Retail sales growth through the summer months was pushed higher by inflation. The CPI reading for July was 8.5%, with food prices rising 13% year over year and energy costs up 32.9%.
Medallia reported that by July, consumers were cutting expenses by switching to cheaper alternatives, ditching subscriptions, dipping into their savings, and using charge cards to take a vacation. Also in July, AAA reported 47.9 million people in the U.S. planned to travel over the Fourth of July holiday weekend. Gasoline prices were at a record high, but that didn’t keep people at home when travel increased nearly 4% over the prior year.
Retailers reported a mixed back-to-school season, with retailers like Target saying higher prices for groceries, housing and other necessities strained consumers. Target and Walmart reported shoppers looking for low prices and promotions and opting to wait on back-to-school shopping until the last minute. Target said shoppers also chose smaller, more private branded items priced at a deeper value.
The National Retail Federation expected families to spend $37 billion on back-to-school items in 2022, which was on par with 2021 estimates. Retail sales for July and August barely outpaced the rate of inflation, according to economists with Bankrate.com.
When retailers reported earnings in August, it was a mixed bag. Walmart and Dollar General said more higher-income households were shopping at their stores, while lower-income families were making fewer purchases. Walmart reported better-than-expected results but continued to see shrinking margins, excess inventory and consumers making smaller basket purchases. Target reported weaker results as its inventory excess reduced net income.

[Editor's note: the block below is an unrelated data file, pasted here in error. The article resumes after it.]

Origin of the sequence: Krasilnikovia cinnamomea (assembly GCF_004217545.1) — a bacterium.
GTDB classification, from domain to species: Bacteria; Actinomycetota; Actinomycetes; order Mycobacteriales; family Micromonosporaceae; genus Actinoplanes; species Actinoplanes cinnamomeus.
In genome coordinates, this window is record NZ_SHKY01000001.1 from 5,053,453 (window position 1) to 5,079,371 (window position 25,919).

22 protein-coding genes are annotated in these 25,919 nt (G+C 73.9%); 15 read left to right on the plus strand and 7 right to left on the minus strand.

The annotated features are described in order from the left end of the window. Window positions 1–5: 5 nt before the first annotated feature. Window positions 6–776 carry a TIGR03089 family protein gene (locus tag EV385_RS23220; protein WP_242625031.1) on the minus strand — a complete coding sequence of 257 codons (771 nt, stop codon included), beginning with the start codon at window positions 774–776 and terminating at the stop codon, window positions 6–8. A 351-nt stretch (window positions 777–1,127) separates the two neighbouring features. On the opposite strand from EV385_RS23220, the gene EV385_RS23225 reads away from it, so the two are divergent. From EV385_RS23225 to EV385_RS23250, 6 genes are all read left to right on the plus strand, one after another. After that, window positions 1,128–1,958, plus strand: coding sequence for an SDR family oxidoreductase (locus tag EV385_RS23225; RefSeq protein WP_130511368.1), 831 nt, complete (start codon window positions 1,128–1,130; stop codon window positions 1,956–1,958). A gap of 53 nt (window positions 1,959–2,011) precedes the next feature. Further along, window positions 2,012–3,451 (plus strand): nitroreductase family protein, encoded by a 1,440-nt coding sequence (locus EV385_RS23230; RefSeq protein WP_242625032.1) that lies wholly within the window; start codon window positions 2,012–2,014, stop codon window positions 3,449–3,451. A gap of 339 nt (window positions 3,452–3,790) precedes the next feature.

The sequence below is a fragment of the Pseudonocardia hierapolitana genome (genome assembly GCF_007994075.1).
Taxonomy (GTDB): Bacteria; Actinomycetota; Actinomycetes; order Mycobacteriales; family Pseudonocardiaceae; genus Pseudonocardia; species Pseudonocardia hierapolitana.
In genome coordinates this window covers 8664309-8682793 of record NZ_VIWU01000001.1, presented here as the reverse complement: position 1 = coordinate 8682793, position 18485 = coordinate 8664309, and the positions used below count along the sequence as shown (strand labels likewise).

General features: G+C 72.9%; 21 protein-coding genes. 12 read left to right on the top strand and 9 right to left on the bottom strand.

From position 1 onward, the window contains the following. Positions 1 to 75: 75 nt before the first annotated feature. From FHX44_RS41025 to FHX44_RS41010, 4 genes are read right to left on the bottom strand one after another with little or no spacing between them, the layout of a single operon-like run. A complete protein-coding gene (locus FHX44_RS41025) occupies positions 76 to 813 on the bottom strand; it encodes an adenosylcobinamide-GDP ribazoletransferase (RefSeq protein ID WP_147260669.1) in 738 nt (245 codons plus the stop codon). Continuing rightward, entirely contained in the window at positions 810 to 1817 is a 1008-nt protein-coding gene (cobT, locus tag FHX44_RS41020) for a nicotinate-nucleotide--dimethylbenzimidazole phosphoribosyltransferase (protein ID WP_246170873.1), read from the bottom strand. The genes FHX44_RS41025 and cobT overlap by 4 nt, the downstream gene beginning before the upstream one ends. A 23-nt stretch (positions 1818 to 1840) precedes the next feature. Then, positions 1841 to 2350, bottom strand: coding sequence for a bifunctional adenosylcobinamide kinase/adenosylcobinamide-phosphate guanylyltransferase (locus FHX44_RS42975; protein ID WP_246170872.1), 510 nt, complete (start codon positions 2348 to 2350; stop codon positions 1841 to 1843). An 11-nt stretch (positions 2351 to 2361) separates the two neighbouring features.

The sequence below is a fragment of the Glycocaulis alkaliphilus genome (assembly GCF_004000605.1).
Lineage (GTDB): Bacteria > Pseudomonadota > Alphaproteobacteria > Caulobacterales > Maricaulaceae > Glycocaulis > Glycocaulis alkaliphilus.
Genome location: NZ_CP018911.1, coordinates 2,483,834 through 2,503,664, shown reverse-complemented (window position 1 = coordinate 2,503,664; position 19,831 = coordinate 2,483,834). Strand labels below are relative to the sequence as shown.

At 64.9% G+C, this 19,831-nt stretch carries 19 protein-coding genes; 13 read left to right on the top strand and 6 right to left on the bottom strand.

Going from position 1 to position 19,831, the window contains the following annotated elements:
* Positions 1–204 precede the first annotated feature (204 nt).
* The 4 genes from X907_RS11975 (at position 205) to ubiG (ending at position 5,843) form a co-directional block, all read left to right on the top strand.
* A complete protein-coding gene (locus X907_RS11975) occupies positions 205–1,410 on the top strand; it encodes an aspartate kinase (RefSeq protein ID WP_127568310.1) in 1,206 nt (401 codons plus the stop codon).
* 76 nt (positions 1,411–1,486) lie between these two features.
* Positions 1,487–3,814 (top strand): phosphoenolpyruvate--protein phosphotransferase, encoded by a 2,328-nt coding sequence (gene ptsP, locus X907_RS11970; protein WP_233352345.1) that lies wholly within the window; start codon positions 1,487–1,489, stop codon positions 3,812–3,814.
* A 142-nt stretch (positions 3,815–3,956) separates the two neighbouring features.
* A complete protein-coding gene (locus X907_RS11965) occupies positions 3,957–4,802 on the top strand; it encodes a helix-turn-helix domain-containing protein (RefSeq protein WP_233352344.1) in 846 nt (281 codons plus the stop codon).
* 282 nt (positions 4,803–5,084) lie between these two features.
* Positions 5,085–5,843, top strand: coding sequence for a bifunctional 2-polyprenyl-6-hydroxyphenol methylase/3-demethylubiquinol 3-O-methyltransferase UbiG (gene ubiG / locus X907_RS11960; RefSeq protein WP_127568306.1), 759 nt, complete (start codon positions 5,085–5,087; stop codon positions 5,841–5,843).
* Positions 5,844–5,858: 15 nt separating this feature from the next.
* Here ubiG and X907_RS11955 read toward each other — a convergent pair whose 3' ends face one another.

By September, the CPI reading showed core inflation rose 8.2%, with food prices up 13% and energy costs up 19.2%. But consumers saw a bit of relief in gasoline prices which did help consumer confidence improve to a reading of 108, up from 103.6 in August.
In September, Lynn Franco, senior director of economic indicators at The Conference Board, said that a strong job market and declining gas prices supported the improvement in confidence. She said the survey also revealed recession risks were still on consumers’ minds, and their large-ticket purchasing intentions were mixed.